With the new Adata XPG PCIe Gen5 SSD, the manufacturer’s new storage product is slowly but surely going into production. After a prototype was already shown, the model is now close to series production. Speeds of up to 14 GB/s are realized and that with a capacity of up to 8 TB.
Adata XPG PCIe Gen5 SSD officially presented
At the Meraverse Exhibit, the Adata XPG PCIe Gen5 SSD was officially unveiled after they confirmed its existence as a prototype back at CES 2022. Now they presented the production-ready SSD together with the XPG Caster and XPG Slayer DDR5 RAM series, as well as a new gaming mouse called XPG Alpha.
The Adata XPG PCIe Gen5 SSD is connected via the PCIe 5.0 x4 interface and comes in M.2 format. An SM2508 controller from Silicon Motion is hidden under the heatsink, which is supposed to provide a sequential read speed of up to 14 GB/s, as well as 12 GB/s in sequential write.
Thus, the Adata SSD almost completely utilizes the interface’s maximum possible bandwidth of 16 GB/s and achieves almost twice the speeds that current top models with PCIe 4.0 x4 connections are capable of.
With random 4K transfers, up to 1.8 million IOPS for reading and 1.6 million IOPS for writing should be possible. Capacities of up to eight terabytes are also enabled in the Adata XPG PCIe Gen5 SSD.
XPG SSD: Project Nighthawk goes into series production
This is the Project Nighthawk prototype, which Adata had already promised by the end of 2021. It relies on a centrally located controller, two NAND packages and two DRAM devices.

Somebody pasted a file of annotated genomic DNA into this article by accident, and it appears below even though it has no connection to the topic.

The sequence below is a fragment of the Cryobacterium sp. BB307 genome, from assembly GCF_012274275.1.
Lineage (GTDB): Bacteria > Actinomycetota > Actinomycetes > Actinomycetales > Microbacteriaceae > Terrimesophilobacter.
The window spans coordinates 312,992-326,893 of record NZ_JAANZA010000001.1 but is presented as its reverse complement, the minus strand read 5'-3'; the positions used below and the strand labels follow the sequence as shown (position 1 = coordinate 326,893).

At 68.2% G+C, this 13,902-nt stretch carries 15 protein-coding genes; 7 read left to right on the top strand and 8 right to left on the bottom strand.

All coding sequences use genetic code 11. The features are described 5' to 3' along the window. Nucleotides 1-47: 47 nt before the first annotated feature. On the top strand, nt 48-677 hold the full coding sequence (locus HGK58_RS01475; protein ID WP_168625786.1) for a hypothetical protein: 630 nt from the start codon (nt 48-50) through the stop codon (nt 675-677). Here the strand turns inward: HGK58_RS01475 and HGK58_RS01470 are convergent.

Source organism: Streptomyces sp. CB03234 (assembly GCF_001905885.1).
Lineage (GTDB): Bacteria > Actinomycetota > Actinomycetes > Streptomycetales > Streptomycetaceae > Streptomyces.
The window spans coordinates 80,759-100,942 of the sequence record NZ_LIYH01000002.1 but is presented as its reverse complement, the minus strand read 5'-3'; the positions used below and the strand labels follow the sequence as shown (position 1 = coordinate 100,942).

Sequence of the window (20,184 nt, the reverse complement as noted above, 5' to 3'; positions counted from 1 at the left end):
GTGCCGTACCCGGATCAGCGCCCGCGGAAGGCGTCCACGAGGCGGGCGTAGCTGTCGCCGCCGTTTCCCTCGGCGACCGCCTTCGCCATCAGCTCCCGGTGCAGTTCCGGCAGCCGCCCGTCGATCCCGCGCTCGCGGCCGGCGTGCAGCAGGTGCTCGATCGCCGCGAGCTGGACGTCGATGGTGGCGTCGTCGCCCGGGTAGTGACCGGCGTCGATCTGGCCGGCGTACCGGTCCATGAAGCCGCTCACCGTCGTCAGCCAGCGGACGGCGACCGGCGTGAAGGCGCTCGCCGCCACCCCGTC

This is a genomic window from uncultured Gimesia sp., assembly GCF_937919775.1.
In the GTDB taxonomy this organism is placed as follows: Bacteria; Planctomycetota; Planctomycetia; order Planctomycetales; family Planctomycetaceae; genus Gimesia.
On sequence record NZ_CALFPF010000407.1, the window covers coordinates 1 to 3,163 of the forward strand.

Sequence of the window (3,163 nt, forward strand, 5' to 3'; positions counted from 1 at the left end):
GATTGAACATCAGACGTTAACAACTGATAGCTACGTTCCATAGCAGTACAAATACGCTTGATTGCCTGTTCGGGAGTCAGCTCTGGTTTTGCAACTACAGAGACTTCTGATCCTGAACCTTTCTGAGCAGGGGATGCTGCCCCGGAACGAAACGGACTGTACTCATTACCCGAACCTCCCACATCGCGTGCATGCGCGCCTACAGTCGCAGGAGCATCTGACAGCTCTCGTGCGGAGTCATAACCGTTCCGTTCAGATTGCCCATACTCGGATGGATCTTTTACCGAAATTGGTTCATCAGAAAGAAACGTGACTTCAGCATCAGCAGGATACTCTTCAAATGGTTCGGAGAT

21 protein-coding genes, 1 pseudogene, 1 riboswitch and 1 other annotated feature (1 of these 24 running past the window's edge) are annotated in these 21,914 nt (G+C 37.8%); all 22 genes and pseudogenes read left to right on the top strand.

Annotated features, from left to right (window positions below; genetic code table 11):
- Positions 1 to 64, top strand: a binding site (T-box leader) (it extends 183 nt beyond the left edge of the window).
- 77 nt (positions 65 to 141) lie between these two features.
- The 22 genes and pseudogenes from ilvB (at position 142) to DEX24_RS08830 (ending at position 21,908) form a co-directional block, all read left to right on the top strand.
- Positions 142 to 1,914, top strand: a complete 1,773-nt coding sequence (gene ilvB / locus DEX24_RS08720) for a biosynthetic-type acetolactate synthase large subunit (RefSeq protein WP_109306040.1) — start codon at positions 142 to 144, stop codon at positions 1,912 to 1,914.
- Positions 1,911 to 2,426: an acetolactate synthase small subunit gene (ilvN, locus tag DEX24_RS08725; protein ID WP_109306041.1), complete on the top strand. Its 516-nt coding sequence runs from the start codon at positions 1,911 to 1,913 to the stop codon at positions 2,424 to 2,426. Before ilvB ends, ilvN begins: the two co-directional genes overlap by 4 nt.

At the same time, they introduced another PCIe 5.0 SSD, Project Blackbird, which promised speeds of up to 14 GB/s read and 10 GB/s write. The IG5666 controller from Innogrit is used here.
However, there was no trace of this model at the Metaverse Exhibit. It is unclear whether the prototype has been discarded again or whether it will be put alongside the faster M.2 SSD later this year.
The great unknown: Silicon Motion SM2508
Meanwhile, there is still a lot of information missing about the Silicon Motion SM2508 controller. At least we know that it is connected via PCIe 5.0 x4 and supports PVMe 2.0. However, not much more is known.
With the Phison E26, there is a similarly positioned PCIe 5.0 controller that also comes with NVMe 2.0 support and PCIe 5.0 x4 connectivity. It performs, at least in the MSI Spatium SSD prototype, speeds of 12 GB/s in sequential read and up to 11 GB/s in sequential write. This would make Silicon Motion’s model significantly faster again, at least on paper.